As Michael Crowley pointed out in his reflection on the death of Geraldine Ferraro over the weekend, the first woman to appear on a major party presidential ticket inspired countless women of all political persuasions. As an 11-year-old candidate for student council president of my elementary school, I proudly wore a "Mondale-Ferraro" button along with my own campaign swag throughout the fall of 1984. It didn't do much for my chances in our Republican suburb, but every time I looked at that button, I swelled at the idea of a woman just a step away from the presidency
After reading this weekend that Ferraro appeared on four TIME covers in 1984 alone, I wondered whether that attention led to greater visibility for U.S. women in politics, as reflected by attention on the cover of this magazine. I looked through all of the covers from 1985 to the present, and what I found sadly didn't surprise me much.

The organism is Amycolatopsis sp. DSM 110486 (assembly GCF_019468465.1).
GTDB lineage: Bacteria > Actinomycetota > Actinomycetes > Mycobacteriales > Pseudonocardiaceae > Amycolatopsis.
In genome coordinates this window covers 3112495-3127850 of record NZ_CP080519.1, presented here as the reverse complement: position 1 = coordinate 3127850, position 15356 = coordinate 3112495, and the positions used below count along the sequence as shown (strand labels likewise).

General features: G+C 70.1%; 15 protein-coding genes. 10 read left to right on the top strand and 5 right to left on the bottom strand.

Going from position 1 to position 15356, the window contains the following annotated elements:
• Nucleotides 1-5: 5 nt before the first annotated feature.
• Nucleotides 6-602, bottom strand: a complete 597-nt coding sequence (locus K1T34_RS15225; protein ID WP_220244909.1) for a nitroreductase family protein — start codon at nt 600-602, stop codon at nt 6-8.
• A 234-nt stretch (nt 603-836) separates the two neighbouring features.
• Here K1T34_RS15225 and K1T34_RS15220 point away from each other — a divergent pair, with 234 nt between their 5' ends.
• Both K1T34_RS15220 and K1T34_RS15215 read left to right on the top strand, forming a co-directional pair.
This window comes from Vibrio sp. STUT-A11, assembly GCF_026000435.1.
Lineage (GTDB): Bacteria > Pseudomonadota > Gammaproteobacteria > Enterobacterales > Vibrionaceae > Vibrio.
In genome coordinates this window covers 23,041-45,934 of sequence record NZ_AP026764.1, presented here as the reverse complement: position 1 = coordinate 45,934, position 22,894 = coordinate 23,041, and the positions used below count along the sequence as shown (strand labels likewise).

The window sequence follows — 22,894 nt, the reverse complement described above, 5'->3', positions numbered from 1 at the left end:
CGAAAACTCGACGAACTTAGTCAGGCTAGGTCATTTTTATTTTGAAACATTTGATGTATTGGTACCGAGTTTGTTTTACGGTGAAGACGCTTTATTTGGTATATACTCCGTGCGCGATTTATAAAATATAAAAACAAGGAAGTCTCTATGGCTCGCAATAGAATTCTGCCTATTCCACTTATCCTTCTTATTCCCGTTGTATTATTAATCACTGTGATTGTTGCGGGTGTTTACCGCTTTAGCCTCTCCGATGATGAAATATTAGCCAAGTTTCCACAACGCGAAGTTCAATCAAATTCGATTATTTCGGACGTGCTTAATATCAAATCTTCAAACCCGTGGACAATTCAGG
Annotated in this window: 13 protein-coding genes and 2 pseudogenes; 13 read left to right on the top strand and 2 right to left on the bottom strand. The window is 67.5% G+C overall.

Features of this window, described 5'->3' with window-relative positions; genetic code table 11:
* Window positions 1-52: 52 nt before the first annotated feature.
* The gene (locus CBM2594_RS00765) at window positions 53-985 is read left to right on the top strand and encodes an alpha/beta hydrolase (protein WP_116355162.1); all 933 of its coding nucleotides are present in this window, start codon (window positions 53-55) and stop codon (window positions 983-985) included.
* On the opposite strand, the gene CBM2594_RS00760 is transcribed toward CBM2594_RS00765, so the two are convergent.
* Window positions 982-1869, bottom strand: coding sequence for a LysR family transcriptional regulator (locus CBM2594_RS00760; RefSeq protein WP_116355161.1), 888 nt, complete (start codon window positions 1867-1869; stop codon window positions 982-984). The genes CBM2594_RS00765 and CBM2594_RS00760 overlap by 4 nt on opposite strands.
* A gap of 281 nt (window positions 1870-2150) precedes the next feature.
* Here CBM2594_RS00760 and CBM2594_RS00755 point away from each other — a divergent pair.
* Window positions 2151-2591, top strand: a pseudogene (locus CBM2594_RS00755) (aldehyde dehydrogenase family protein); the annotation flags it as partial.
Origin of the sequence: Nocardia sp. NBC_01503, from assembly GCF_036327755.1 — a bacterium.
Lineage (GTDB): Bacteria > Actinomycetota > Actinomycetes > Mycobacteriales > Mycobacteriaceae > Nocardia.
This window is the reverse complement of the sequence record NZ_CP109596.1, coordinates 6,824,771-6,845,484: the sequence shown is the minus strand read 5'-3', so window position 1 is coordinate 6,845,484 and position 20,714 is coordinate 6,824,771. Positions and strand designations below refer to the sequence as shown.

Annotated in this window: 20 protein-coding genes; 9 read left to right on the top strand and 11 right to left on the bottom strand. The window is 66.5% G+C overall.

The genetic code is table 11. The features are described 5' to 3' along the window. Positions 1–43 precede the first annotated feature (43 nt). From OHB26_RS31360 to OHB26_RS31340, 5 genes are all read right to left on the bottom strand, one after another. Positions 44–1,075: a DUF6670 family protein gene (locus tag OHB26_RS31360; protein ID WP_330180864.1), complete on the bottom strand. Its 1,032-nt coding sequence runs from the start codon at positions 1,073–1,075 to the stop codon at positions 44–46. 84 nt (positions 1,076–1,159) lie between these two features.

In the twenty years following Ferraro's 1984 run, U.S. female politicians appeared on the cover of TIME a grand total of four times. That's right--while Ferraro was featured four times in one year, it took two decades for TIME to place the same number of American female politicians on the cover. And that's even using a broad definition of "politician." The four cover women? Three cabinet secretaries--Janet Reno, Madeline Albright, and Condoleezza Rice--and U.S. Senate candidate Hillary Clinton. Not even the much-proclaimed 1992 as "The Year of the Woman," when five women were elected to the U.S. Senate, earned a cover.....
There's still a long way to go.